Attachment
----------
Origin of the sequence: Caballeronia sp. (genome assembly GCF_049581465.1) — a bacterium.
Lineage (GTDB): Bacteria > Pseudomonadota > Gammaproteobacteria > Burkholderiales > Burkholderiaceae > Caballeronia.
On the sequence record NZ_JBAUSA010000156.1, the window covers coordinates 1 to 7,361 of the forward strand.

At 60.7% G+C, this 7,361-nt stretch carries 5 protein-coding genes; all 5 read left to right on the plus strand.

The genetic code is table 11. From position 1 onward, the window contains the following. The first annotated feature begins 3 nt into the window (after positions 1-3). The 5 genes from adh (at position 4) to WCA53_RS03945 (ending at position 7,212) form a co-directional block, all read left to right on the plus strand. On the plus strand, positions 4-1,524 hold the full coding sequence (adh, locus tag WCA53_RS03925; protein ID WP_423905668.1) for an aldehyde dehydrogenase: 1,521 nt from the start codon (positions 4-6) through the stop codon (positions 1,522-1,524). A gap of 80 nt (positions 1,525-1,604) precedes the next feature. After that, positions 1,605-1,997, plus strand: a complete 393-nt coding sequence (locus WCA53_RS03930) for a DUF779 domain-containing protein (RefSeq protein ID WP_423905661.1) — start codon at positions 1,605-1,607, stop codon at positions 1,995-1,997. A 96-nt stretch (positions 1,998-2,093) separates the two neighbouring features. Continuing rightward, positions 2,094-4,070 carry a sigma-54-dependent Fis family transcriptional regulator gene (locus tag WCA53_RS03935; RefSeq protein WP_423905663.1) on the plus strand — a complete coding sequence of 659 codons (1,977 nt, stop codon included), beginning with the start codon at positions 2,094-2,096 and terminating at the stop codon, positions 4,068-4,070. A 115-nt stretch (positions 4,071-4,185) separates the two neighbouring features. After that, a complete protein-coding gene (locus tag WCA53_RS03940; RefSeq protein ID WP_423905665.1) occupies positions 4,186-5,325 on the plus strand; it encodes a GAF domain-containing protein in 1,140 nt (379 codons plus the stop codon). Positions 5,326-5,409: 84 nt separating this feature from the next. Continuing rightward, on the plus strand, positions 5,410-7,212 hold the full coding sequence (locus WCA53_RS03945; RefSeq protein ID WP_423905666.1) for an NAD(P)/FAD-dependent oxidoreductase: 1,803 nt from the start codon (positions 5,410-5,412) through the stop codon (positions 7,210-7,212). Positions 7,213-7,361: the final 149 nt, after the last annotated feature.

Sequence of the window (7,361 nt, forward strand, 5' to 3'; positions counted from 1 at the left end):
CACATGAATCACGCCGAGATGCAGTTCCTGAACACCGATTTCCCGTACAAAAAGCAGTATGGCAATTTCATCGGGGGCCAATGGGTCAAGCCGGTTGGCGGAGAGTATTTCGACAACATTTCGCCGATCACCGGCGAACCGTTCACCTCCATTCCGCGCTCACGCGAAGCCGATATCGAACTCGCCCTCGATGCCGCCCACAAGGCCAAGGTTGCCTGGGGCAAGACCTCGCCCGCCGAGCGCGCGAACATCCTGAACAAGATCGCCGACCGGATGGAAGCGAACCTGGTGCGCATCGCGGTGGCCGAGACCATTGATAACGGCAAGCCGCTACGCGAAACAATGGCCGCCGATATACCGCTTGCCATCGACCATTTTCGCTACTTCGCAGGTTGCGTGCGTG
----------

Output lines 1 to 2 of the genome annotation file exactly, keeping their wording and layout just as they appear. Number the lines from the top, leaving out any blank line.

Origin of the sequence: Caballeronia sp. (genome assembly GCF_049581465.1) — a bacterium.
Lineage (GTDB): Bacteria > Pseudomonadota > Gammaproteobacteria > Burkholderiales > Burkholderiaceae > Caballeronia.